Although TRV and ALL had a combined ratio above 100 in 2011, I think they should be included as potential candidates because 2011 had an unusual number of natural disasters that affected the two companies significantly.

That leaves us with 8 insurers to choose from. It's time to get picky.

Selecting The Most Promising Companies

If one had the time and wished to put in the effort, it would be best to research all of the remaining candidates. However, like money, time is a scarce resource and one has to invest it where returns appear most promising.

The table below should help narrow the field for candidates to research further. The three best companies in each column are highlighted with green.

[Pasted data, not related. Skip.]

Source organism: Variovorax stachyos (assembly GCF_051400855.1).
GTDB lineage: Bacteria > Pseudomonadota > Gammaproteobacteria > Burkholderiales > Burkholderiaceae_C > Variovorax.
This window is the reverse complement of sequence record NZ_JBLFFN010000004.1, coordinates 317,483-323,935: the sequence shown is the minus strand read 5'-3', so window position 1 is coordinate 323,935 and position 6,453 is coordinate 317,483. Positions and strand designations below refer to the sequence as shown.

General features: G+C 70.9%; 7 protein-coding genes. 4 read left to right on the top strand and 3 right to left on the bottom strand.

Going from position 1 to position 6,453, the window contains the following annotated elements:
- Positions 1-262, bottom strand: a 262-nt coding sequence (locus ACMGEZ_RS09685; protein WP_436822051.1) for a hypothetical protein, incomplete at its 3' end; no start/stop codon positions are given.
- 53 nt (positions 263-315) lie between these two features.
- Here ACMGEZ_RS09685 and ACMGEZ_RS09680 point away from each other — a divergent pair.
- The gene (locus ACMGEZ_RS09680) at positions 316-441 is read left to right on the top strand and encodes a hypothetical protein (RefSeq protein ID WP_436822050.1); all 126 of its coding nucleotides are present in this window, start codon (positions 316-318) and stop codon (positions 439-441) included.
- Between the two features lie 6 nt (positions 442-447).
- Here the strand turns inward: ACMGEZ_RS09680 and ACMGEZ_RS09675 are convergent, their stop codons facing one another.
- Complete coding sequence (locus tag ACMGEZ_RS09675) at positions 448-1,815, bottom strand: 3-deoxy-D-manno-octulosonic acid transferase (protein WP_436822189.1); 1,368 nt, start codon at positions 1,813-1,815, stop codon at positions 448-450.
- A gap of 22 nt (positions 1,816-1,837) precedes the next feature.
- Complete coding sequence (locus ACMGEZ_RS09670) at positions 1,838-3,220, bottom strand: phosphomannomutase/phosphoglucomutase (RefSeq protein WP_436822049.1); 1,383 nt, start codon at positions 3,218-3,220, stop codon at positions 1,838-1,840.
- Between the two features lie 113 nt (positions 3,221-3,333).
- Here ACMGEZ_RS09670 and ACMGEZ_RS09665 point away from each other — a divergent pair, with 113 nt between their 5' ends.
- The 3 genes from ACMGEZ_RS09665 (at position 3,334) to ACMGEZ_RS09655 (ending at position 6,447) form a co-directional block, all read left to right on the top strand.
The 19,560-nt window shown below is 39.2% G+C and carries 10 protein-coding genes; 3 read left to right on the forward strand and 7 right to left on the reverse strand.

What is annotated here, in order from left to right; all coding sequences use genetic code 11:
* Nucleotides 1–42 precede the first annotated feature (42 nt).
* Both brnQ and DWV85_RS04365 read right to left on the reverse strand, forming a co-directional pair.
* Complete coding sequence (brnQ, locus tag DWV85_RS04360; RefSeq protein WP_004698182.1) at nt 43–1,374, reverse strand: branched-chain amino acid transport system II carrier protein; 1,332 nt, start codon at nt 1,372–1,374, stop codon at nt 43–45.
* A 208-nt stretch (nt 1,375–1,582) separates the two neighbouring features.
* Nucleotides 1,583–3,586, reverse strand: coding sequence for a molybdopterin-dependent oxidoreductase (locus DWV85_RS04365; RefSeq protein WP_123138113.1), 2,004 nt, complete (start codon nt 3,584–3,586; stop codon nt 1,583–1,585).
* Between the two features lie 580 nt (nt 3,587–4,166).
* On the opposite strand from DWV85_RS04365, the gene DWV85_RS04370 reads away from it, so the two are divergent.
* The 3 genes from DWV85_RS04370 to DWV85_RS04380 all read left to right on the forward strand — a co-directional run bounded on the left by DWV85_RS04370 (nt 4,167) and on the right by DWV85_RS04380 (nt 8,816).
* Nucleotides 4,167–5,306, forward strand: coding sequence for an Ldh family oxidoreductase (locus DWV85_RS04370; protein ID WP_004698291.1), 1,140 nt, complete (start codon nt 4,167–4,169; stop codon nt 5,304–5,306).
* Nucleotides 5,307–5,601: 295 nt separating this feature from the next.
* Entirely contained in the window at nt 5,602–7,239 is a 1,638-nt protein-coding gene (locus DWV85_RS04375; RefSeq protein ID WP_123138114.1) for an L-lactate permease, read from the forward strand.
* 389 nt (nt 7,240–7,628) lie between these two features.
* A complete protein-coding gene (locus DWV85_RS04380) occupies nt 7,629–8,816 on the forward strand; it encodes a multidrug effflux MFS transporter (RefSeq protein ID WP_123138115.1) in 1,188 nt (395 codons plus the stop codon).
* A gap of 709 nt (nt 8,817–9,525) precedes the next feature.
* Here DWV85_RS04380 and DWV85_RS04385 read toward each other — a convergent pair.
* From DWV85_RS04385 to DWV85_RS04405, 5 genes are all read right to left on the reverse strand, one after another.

Source: Author's table. (*) Morningstar.

Based on the table, CB is an obvious candidate for further research. The company has one of the lowest combined ratios, high ROE & ROIC, "superior" credit rating with positive outlook, low leverage and a the highest net margin among the 8 companies.

Aside from CB, other candidates depend on one's risk tolerance as well as investment philosophy. AFSI seems like another candidate worthy of further research. While the company has high ROE & ROIC, a low combined ratio and high avg. net margin, it also has a "Good" credit rating as well as the second highest leverage of the 8 candidates. Personally, I would select one of the other candidates that have better credit rating and lower leverage as the coming interest rate hike could adversely affect companies that have a weak balance sheet. Therefore, AFG should be eliminated as well due its high leverage.

After selecting CB and eliminating AFSI and AFG, one has 5 candidates to choose from.